I think it’s the marketing team that wants to say, “This is the exact same thing, we spent five years of research and development, etc.” which is obviously a lie. I don’t like lying to anyone and specifically not to customers because if people are giving you money for a replica, let’s do a replication, let’s do the job.
My motivation was always to be faithful and to deliver something you promised rather than to satisfy people.
What does the relationship between art and science mean to you?
If you are only a technician you cannot thrive, you have to be imaginative and creative to find solutions - that’s the artist in you. The relationship between artistry and to be a good technician/engineer is very important and needs to happen even more because we do tools for artists.
For instance, there are some companies where everything is dived, for example, the algorithms, the controls and the GUI all get developed separately. What we try to do is to integrate those processes across the team because it’s very important that everyone is included in the artistic process.
That’s why I’m trying to teach our team to participate in all the processes and to understand the needs of our clients, and be able to listen to the algorithms. I’m also trying to make sure that ideas flow within the team rather than just being a transactional thing. This, I believe, will make better products.
Also, what I learned is that if you compartmentalise too much then the products become tasteless, therefore, the relationship between the user interface, the algorithms, the look and feel, the graphics, the way that you move a button, are very important. I’ve been pushing the quality of the graphics a lot and I think I have made several graphic designer cry because of this. Everyone has to understand the job of the other for them to be able to create something better, technical speaking and artistically speaking.
Once again, when I tried some other plugins back in the day, they would tell me that it sounds great, but they seem to spend two days on the graphics. I was opposed by that so I always wanted to reflect the work we have been doing on the algorithms for months on the graphical user interface.
Could you expand on what sort of things you are teaching them when it comes to creativity?
A few years ago some people in the company, who are gone now, believed that creativity was magic and that you are either creative or not, which to some extent is true. However, I tried to remove that aspect of creativity and magic and that there are, in fact, some processes that lead to creativity. Some people are more or less sensitive to those processes but you can teach them and that's what I’m trying to do.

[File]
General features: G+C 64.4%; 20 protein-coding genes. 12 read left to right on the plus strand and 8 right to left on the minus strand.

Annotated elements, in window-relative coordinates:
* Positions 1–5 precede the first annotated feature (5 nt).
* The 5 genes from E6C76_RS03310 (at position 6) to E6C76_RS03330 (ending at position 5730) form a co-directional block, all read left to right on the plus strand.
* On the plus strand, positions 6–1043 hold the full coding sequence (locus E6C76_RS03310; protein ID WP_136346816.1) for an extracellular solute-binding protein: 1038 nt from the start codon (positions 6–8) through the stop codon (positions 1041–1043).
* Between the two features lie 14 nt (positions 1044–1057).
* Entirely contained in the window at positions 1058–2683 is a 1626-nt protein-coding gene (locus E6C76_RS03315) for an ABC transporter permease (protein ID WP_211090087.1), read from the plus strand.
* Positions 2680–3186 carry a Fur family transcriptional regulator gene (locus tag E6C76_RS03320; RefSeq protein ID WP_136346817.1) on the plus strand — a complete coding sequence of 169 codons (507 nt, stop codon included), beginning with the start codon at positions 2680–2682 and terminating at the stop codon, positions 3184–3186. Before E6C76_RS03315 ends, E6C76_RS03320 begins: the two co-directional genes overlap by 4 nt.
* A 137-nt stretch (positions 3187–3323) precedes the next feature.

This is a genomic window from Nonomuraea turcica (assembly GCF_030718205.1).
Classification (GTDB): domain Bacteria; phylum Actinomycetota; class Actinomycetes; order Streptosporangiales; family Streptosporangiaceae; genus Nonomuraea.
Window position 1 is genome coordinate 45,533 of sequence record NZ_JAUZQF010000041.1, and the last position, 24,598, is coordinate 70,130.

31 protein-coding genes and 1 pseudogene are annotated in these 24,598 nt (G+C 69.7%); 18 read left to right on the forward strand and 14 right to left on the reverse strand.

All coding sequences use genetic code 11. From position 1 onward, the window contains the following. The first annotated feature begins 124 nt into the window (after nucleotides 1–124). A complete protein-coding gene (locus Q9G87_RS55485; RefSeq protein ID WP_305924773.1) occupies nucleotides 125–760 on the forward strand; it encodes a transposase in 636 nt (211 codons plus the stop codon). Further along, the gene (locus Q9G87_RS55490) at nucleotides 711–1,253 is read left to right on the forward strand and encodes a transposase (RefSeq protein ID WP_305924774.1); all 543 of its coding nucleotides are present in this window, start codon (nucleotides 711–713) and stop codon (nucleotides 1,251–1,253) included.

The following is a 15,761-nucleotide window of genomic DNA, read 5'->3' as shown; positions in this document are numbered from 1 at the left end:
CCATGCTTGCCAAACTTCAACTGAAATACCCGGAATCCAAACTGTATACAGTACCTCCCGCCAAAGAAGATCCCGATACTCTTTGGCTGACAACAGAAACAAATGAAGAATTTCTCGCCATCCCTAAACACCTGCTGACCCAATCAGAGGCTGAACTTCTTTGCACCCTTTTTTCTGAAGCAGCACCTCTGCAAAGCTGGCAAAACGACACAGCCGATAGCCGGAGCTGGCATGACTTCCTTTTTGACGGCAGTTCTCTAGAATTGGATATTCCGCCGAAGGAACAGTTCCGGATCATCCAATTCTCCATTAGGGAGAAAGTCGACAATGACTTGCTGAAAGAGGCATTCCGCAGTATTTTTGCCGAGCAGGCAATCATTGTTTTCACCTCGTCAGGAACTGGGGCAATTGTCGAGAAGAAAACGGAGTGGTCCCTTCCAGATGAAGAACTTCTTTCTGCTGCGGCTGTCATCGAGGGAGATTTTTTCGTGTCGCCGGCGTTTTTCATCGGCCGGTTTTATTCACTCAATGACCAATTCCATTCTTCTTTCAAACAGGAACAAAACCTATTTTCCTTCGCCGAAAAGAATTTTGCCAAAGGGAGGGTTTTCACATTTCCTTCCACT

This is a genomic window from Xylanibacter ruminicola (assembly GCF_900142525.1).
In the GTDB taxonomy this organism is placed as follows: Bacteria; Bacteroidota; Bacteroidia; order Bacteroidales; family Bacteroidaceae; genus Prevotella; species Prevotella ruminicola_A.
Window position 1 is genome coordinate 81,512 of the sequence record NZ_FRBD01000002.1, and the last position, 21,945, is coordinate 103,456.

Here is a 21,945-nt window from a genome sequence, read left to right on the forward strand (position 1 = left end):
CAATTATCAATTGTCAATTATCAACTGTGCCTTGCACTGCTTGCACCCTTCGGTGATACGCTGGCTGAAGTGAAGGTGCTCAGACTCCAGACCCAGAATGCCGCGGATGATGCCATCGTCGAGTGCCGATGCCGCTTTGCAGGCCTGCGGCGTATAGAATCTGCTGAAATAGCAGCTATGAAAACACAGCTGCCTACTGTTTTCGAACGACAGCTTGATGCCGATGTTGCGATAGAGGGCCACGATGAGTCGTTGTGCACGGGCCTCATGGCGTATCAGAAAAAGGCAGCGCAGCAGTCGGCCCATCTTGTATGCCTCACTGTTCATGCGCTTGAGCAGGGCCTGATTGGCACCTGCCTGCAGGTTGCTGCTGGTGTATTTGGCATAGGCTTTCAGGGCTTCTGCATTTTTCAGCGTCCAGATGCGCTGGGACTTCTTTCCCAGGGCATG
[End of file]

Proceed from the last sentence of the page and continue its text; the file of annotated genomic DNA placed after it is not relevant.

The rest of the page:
Being creative is being organised, perseverant and having a set of methods to think about when you start to work on a project. Sometimes you start working on a project and think you will add this or that because some people have asked for them. However, you always have to go back to some core questions and that’s the core of creativity. For example, “Why do you do this or that? Who are you developing this project for”
It’s the basic idea for all artist, like a singer who sings without intention or with the wrong intention, it will not work. Same with products, you have to define the intention and the why. Once this is defined everything becomes easier and you can start to develop a creative process on top of that. I believe that most people are creative but most of the time they need to be structured, which might sound counter-intuitive, but creativity is better when there are more constraints. For example, if you tell a producer or musician to do whatever they want, usually it will be a big pile of garbage. Instead, if you give the producer some constraints such as, "I want a song with this tempo, this length, this sound and this style” the producers will now have to express his or her creativity in another, more restricted way.
That’s when people become really creative, rather than allowing them to do whatever they want. In order to be creative people needs structure and the intention behind it.